Crypto brings with it a host of possibilities and technological solutions that would be completely unimaginable in any other sphere, and the first one that most users encounter is trading on DEXes (decentralized exchanges). While these new possibilities can be confusing for newcomers, they’re the building blocks of the rapidly growing DeFi (decentralized finance) space, and as such it’s never too soon to learn about them and start using them in practice. That’s precisely what we’ll cover in this post: we’ll start off with an outline of how DEXes work, which main types exist and, crucially, what you need to do to start using them yourself.
As the name implies, DEXes are decentralized, meaning that they aren’t controlled by any single entity, and there is also no need to deposit your funds to them in order to trade. Unlike centralized exchanges, you can trade on DEXes directly from your own blockchain wallet, whether it’s software or hardware-based, bringing an important improvement in terms of security (as you don’t need to hand over custody of your funds to anyone). In fact, a DEX isn’t any sort of an institution or entity in the traditional sense - it’s just some code on a blockchain that enables users to trade between different assets on that chain. DEXes work on any chain that supports smart contracts: Ethereum, Solana, Avalanche and many others.
There are two main types of DEXes based on the way that trading takes place, namely the orderbook and AMM (automated market maker) model. Orderbook DEXes feel much like centralized exchanges (or stock exchanges, for that matter): you post buy or sell orders, and these orders are filled when they’re paired with an order on the opposite side of the market. This tends to be computationally expensive, however, as each individual action - creating, modifying or canceling an order - needs to be recorded on the blockchain, and carries a transaction fee. Because of this, orderbook DEXes are mostly present on higher-throughput chains (such as Solana) or Ethereum Layer 2 rollups, rather than on Ethereum itself.
Due to the complexities of having an orderbook on-chain, the most popular DEXes use the AMM model, which relies on a liquidity pool and a mathematical formula to determine the price of assets, rather than having an orderbook with all the data that it takes up. In the AMM model, a trading pair (such as ETH/USDT) can be created by anyone, simply by depositing an equal value of ETH and USDT into a liquidity pool. Other users can then provide liquidity as well, and the more liquidity that is present in a pool, the easier it is for traders to make larger swaps between the assets without moving the price too much and incurring slippage.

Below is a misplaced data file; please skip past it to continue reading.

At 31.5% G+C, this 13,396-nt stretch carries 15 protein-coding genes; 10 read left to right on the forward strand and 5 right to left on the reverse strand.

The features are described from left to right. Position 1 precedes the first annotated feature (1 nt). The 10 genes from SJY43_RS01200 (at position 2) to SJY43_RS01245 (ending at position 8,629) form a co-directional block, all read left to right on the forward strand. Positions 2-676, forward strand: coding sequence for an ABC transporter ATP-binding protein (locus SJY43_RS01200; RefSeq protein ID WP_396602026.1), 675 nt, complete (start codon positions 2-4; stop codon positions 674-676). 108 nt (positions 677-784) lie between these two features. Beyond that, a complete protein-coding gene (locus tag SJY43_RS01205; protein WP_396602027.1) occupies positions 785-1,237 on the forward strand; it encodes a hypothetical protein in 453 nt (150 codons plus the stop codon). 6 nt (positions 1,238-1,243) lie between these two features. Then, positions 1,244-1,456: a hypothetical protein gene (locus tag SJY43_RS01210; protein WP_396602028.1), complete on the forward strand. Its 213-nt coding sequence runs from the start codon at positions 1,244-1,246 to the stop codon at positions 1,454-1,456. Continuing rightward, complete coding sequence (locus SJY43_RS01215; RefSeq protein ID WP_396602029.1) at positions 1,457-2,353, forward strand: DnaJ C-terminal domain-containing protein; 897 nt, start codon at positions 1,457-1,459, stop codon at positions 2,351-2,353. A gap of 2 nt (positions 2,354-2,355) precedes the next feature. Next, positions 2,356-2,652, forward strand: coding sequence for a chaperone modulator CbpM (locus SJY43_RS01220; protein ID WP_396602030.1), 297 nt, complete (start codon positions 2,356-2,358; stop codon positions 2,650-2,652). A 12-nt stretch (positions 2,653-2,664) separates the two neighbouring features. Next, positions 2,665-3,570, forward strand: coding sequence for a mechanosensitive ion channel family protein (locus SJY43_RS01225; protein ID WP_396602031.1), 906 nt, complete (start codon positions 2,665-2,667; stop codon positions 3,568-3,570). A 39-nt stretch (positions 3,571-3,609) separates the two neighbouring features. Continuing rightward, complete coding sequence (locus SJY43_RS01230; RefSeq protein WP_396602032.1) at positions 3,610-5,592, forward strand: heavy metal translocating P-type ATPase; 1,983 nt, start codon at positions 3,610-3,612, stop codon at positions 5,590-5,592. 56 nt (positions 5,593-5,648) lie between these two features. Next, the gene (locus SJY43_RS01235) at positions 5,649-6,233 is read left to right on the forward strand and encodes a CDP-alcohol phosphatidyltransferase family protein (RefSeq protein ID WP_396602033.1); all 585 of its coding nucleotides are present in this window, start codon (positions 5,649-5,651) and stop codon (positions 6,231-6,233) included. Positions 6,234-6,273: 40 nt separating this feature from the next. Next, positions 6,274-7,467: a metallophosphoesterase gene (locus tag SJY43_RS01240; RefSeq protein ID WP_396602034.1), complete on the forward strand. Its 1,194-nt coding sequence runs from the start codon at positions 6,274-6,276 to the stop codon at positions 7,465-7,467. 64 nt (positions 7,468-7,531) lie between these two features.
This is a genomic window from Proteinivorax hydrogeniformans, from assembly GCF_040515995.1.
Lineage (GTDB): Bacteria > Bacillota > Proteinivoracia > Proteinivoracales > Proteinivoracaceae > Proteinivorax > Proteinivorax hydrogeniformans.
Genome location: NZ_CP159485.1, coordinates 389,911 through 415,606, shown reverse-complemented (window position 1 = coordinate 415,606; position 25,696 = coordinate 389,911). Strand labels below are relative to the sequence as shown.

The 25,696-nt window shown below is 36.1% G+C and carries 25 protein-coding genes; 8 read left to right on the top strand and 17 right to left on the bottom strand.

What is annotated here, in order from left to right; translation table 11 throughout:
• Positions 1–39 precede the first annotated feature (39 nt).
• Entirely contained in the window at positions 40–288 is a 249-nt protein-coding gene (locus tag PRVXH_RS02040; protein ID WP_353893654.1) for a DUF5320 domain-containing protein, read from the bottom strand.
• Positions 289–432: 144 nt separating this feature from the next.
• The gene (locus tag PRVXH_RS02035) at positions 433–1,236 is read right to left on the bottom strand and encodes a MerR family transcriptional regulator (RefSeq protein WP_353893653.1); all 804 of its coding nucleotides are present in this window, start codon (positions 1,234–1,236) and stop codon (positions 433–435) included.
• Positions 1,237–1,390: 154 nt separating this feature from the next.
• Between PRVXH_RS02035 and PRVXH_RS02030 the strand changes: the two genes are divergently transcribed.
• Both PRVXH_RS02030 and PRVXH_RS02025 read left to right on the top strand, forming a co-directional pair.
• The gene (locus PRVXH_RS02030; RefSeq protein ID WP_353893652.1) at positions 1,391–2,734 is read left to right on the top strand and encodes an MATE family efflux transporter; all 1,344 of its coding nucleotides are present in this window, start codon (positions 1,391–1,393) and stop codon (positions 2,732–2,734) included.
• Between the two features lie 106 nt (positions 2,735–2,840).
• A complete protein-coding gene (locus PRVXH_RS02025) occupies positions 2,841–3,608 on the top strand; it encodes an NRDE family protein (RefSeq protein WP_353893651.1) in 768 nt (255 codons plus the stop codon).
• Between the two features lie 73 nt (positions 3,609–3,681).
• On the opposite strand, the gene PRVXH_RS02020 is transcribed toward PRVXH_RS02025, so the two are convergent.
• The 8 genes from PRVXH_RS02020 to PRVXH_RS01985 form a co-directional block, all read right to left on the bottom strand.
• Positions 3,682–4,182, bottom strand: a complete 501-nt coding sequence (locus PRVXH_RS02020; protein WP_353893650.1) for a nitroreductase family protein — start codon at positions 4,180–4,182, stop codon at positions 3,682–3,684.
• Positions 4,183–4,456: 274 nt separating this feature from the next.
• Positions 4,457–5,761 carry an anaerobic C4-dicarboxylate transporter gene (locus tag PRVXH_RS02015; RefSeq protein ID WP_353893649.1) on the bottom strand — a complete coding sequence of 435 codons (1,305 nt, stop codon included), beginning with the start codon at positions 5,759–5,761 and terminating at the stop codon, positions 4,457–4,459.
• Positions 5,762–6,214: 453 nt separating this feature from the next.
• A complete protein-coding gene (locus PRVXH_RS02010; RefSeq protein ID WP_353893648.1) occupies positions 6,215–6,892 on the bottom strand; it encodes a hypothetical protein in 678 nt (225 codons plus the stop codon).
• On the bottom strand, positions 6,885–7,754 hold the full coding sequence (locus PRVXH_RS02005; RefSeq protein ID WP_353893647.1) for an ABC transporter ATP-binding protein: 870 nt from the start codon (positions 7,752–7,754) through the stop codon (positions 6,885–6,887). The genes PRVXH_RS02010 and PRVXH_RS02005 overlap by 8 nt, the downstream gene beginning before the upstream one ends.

This concept of a swap is where AMMs differ from orderbooks most noticeably: instead of a trade taking place when two opposite orders are matched, a trader can simply exchange the desired amount of ETH for USDT by depositing one asset in the pool and getting the equivalent value in the other asset into their wallet. The trader pays a trading fee on the swap (typically around 0.3%), which is mostly distributed to the liquidity providers, thus incentivizing users to deposit assets to enable others to trade. As trades take place, the price of the assets is automatically adjusted to maintain an equal value of both in the pool. some protocols, such as Balancer, offer different AMM models where the relationship between the assets’ value can be different, but the process of trading on them is mostly identical.
Now that you understand the theory behind them, how do you go about trading on a DEX yourself (and, since the process with orderbook DEXes is virtually the same as with centralized exchanges - minus the deposit part - we’ll talk about AMMs here)? Luckily, the process is just as brilliantly simple as the AMM model: once you’ve got the asset you’d like to sell in your wallet, simply go to the website of the DEX you’d like to use (with some examples being Uniswap, Sushiswap, Curve and Balancer) and connect your wallet. You’ll notice the interface is much less complicated than that of exchanges that use the orderbook model: all you need is to select which token you want to sell, which one you want to buy and enter the desired quantity, while the price at which the swap will take place will be automatically displayed.
If it’s your first time selling a particular token, the only additional step is that you have to send a transaction to approve the protocol to spend your tokens - after that, just click Swap and confirm the swap transaction in your wallet. Simple as that! The main precaution that you need to keep in mind, however, is that anyone can create a token and open a trading pair for it on an AMM DEX: this is why it’s critical to check the contract address for whatever you’re buying. The easiest way to do this is to find the token on a website like CoinGecko or CoinMarketCap, copy its contract address for the chain you’re using, and paste that on the DEX website to select the token.
While the DeFi space can seem scary to beginners, in reality it’s incredibly easy to start trading in the most decentralized, permissionless and secure way possible. As long as you’re careful with token addresses and avoiding phishing websites (which you can learn more about here), you’ll be good to go.